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Due to the new UI, the Client SDK is expanded to support the new functionality.

Remark: Some CRM2011 functionality will be @deprecated in the new release. You can see the differences between the two SDK visualizations here: Xrm.Page Object Model

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Another must-have for any single business critical application out there is an built-in autosave functionality.

Remark: Plug-ins will trigger every time auto-saved is called, so please re-think the logic on how plug-ins are implemented. The best-practices recommended by Microsoft are always to limit the fields an update plug-in should be triggered on.

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Sitemaps and customizations to that will still be done through the XML as we are used to.

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Another AWESOME feature in combination with the Business Process flows are that now workflows can be run synchronously as plug-ins (both pre- and post). This will also limit the amount of code needed to implement plug-ins.

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In order to support real-life scenarios where a set of events needs to be triggered and combine state between these events will now also be possible to be done without writing code. I wished they used a bit more time on this matter as it will be game changer compared to other CRM providers.

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Also CRM2013 will provide OData access to Mobile/Custom Apps that uses the OData interface through the Windows Azure Active Authentication library.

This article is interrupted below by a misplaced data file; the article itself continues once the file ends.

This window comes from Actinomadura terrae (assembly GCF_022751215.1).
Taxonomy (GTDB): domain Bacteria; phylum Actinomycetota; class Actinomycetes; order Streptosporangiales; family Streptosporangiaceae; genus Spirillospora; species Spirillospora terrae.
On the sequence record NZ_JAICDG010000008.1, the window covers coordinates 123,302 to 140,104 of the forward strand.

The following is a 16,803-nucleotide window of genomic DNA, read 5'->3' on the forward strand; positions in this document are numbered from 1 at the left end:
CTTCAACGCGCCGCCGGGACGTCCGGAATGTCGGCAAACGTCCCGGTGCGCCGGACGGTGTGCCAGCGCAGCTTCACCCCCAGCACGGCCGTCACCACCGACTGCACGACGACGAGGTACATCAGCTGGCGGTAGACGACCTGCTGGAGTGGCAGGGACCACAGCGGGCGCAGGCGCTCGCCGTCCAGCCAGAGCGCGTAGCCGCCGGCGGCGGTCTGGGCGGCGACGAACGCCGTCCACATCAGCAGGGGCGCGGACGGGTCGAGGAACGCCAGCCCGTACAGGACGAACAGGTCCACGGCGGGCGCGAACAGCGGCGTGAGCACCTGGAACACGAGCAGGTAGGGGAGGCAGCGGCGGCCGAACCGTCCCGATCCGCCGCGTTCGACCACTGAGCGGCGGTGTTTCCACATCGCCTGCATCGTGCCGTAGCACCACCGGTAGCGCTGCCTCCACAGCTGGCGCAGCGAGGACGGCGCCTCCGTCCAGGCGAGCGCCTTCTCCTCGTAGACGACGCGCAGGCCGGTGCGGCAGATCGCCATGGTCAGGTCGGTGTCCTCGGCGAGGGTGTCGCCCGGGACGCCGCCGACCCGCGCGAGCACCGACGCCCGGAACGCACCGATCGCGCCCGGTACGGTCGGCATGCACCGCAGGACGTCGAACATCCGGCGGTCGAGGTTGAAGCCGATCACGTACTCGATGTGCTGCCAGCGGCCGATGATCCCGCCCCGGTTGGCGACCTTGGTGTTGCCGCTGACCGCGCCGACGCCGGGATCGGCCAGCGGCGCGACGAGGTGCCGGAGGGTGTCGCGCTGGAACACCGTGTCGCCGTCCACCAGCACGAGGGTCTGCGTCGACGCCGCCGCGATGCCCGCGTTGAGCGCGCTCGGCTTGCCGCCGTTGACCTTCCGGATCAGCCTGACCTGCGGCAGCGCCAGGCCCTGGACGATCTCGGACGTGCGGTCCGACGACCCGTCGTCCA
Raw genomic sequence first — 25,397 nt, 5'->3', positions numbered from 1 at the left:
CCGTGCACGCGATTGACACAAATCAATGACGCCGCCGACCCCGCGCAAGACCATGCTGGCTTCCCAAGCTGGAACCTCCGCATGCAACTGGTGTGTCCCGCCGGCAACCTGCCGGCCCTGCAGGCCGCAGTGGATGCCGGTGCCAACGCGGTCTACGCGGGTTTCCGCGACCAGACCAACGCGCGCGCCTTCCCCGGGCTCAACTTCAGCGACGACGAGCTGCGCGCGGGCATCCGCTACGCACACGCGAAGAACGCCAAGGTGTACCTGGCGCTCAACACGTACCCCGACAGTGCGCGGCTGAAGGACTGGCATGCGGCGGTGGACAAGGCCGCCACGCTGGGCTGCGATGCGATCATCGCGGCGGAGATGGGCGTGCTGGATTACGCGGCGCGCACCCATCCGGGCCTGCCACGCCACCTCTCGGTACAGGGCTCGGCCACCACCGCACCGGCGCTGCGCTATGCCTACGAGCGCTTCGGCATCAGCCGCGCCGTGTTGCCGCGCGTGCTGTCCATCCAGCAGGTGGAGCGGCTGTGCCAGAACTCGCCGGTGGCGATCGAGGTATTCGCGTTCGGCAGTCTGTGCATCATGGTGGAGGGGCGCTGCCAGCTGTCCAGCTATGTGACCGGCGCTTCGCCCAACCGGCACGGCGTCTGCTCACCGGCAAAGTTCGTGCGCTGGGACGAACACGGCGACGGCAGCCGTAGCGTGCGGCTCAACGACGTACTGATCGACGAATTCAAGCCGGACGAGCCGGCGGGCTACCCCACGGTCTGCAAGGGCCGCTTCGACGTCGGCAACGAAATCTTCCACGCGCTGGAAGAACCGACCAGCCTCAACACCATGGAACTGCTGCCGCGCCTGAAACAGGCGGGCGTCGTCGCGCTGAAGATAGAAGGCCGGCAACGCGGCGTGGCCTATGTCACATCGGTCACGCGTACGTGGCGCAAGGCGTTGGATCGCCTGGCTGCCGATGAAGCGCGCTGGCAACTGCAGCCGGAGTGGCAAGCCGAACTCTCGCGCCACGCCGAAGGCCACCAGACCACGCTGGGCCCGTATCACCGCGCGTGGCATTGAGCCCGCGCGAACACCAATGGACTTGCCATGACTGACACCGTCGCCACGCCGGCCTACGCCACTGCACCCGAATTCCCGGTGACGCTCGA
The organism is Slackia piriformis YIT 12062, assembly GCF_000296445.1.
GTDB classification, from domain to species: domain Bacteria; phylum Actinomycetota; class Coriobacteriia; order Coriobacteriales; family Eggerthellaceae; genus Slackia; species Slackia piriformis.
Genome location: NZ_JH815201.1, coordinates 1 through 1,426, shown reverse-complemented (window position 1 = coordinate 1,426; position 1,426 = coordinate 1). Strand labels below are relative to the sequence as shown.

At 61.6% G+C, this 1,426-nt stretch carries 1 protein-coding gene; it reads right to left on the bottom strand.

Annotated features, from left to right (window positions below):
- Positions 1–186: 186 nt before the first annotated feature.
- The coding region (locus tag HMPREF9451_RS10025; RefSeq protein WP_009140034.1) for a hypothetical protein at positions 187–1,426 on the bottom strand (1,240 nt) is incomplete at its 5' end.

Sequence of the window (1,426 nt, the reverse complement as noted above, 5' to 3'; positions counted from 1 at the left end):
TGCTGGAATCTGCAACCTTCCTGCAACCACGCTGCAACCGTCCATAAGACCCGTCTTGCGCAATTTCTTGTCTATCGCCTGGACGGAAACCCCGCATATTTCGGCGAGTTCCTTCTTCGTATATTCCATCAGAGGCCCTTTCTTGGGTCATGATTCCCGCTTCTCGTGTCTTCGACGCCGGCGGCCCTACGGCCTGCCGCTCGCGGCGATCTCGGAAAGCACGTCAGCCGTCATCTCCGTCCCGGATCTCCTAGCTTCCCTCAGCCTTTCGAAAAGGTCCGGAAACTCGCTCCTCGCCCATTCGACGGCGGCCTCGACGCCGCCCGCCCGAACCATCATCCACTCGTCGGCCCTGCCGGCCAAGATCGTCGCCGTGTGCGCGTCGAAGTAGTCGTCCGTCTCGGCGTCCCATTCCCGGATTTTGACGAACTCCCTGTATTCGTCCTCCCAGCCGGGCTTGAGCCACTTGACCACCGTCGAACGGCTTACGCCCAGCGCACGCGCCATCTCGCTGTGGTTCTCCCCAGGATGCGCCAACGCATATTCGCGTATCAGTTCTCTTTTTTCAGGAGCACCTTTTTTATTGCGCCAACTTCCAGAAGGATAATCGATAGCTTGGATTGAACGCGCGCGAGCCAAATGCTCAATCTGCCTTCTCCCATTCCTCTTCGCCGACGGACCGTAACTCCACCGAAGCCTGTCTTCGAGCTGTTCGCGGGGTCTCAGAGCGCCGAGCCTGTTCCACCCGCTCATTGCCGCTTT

There will also be support for phone/SMS mechanism to login for very high secured organizations.

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As an CRM Architect is very easy to understand why so many, and more and more organizations are choosing the CRM Framework (xRM), as the backbone of their systems. Just look at the next picture. By adding a simple entity to your solution, you will automatically get all this. Just by doing a few mouse clicks and adding some text. Impressive right?

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Finally I would like to say that I’m very exited and gratefully surprised with the outcome of the new CRM2013 release. I’m really looking forward to work with it and as I’m writing this blog post, we just received and e-mail from Microsoft noticing us that Delegate A/S CRM Online solution will be upgraded in December this year, without having to do anything from our side. The cloud is no longer the future, but the present.